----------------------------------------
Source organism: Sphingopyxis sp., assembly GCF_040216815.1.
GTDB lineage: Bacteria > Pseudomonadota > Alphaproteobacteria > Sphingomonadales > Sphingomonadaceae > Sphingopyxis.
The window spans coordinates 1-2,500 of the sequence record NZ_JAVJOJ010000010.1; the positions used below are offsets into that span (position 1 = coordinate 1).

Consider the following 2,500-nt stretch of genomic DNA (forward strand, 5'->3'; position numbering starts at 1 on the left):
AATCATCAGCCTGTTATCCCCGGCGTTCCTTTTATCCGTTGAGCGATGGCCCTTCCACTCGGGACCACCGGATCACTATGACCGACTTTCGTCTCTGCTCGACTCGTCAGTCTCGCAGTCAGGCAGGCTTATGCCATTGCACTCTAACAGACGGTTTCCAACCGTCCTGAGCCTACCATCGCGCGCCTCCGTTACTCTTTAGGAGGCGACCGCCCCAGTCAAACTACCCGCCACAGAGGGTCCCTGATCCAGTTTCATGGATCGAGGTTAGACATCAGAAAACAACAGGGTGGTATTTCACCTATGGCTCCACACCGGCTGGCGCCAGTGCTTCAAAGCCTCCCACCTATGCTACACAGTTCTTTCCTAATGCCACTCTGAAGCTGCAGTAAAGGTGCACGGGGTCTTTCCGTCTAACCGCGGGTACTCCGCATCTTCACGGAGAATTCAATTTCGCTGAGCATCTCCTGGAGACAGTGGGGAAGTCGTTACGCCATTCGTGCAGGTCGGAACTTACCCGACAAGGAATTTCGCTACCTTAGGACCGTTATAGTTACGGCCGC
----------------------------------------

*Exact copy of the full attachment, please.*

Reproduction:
Source organism: Sphingopyxis sp., assembly GCF_040216815.1.
GTDB lineage: Bacteria > Pseudomonadota > Alphaproteobacteria > Sphingomonadales > Sphingomonadaceae > Sphingopyxis.
The window spans coordinates 1-2,500 of the sequence record NZ_JAVJOJ010000010.1; the positions used below are offsets into that span (position 1 = coordinate 1).

Consider the following 2,500-nt stretch of genomic DNA (forward strand, 5'->3'; position numbering starts at 1 on the left):
AATCATCAGCCTGTTATCCCCGGCGTTCCTTTTATCCGTTGAGCGATGGCCCTTCCACTCGGGACCACCGGATCACTATGACCGACTTTCGTCTCTGCTCGACTCGTCAGTCTCGCAGTCAGGCAGGCTTATGCCATTGCACTCTAACAGACGGTTTCCAACCGTCCTGAGCCTACCATCGCGCGCCTCCGTTACTCTTTAGGAGGCGACCGCCCCAGTCAAACTACCCGCCACAGAGGGTCCCTGATCCAGTTTCATGGATCGAGGTTAGACATCAGAAAACAACAGGGTGGTATTTCACCTATGGCTCCACACCGGCTGGCGCCAGTGCTTCAAAGCCTCCCACCTATGCTACACAGTTCTTTCCTAATGCCACTCTGAAGCTGCAGTAAAGGTGCACGGGGTCTTTCCGTCTAACCGCGGGTACTCCGCATCTTCACGGAGAATTCAATTTCGCTGAGCATCTCCTGGAGACAGTGGGGAAGTCGTTACGCCATTCGTGCAGGTCGGAACTTACCCGACAAGGAATTTCGCTACCTTAGGACCGTTATAGTTACGGCCGC